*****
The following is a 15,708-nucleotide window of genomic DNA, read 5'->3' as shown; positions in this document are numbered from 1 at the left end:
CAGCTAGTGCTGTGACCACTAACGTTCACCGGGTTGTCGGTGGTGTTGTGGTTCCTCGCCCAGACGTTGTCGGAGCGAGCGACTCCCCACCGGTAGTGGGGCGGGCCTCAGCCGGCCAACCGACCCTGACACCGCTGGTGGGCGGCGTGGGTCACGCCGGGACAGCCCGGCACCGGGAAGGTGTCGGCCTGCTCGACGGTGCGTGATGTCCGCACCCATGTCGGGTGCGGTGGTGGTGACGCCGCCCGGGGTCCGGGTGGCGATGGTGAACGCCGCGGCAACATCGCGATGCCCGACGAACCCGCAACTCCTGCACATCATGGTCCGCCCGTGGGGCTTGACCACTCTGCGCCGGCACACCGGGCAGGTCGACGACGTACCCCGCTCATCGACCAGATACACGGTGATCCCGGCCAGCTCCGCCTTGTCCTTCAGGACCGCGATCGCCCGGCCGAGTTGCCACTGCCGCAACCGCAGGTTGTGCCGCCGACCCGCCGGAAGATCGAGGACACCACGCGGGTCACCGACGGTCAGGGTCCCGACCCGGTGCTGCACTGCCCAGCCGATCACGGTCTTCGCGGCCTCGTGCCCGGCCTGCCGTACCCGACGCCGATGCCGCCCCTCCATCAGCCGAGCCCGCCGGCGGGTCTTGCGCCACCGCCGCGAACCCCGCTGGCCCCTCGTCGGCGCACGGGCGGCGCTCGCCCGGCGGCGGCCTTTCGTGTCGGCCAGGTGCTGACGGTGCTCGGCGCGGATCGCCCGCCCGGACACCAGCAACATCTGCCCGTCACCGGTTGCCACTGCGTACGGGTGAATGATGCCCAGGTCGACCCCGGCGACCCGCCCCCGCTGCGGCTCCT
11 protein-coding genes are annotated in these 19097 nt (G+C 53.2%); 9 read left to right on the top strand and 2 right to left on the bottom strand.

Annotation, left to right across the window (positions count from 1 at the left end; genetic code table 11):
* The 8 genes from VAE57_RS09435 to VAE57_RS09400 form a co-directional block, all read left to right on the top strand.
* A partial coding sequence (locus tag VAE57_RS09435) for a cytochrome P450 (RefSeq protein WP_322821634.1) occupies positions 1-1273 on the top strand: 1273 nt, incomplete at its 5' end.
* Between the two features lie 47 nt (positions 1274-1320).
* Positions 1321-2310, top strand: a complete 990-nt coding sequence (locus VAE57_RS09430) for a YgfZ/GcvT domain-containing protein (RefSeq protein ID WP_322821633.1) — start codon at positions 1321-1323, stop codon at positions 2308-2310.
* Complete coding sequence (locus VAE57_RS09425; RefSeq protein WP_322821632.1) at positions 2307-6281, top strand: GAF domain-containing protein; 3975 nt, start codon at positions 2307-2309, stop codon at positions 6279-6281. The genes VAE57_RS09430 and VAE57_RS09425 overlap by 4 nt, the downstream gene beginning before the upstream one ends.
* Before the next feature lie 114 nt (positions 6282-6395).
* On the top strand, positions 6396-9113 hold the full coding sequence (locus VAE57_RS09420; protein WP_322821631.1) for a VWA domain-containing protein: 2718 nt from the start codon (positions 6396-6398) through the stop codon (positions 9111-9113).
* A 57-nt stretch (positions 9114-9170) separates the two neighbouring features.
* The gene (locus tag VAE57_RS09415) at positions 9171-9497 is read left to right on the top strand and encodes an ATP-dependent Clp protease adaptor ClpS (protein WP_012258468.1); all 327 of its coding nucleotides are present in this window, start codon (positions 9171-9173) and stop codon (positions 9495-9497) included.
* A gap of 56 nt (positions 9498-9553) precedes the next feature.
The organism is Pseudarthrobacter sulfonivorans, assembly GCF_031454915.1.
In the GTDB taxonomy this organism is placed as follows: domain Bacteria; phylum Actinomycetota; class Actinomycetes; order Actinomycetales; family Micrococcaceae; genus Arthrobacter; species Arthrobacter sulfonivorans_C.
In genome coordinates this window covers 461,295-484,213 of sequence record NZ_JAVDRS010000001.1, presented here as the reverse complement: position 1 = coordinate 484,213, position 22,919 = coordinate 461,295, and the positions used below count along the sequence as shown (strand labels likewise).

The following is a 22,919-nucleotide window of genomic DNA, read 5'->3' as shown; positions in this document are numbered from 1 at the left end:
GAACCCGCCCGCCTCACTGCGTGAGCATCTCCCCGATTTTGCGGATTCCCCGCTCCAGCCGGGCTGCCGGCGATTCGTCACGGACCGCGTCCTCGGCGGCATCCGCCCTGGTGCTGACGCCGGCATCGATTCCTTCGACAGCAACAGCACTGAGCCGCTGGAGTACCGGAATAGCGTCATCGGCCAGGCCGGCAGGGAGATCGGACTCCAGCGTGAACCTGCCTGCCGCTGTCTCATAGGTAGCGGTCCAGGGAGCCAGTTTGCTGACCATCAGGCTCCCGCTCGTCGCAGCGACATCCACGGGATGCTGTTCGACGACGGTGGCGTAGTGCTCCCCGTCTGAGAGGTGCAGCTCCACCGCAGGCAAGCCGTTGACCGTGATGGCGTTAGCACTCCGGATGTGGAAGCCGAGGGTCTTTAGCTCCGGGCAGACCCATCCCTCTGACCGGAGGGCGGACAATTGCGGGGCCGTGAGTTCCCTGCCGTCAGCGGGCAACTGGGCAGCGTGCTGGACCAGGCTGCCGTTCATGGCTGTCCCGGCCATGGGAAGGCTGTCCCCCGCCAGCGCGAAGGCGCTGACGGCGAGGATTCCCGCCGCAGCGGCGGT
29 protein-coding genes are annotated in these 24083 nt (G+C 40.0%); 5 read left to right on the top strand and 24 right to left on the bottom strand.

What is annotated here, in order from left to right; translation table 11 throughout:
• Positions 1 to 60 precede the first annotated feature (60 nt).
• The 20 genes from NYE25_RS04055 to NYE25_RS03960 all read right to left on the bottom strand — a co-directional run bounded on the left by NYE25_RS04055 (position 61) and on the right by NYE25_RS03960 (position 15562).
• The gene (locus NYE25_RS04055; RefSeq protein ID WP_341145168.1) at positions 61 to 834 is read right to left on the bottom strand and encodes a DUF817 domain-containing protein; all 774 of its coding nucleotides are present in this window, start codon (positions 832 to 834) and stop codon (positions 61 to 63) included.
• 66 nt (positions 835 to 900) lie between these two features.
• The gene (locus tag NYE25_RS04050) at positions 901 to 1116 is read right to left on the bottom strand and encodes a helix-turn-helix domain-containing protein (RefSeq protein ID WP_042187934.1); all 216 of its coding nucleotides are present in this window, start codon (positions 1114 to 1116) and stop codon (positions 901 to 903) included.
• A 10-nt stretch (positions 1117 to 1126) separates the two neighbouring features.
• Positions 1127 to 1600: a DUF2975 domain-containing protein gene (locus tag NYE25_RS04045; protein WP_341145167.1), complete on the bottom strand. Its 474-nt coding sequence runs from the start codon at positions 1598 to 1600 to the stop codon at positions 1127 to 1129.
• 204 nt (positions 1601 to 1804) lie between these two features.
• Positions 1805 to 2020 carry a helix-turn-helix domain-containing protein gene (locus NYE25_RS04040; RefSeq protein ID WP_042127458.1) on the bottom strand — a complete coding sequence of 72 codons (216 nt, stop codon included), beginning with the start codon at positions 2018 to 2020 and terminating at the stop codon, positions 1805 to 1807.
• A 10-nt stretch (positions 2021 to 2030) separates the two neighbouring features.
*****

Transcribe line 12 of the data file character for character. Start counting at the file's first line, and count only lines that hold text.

* A 57-nt stretch (positions 9114-9170) separates the two neighbouring features.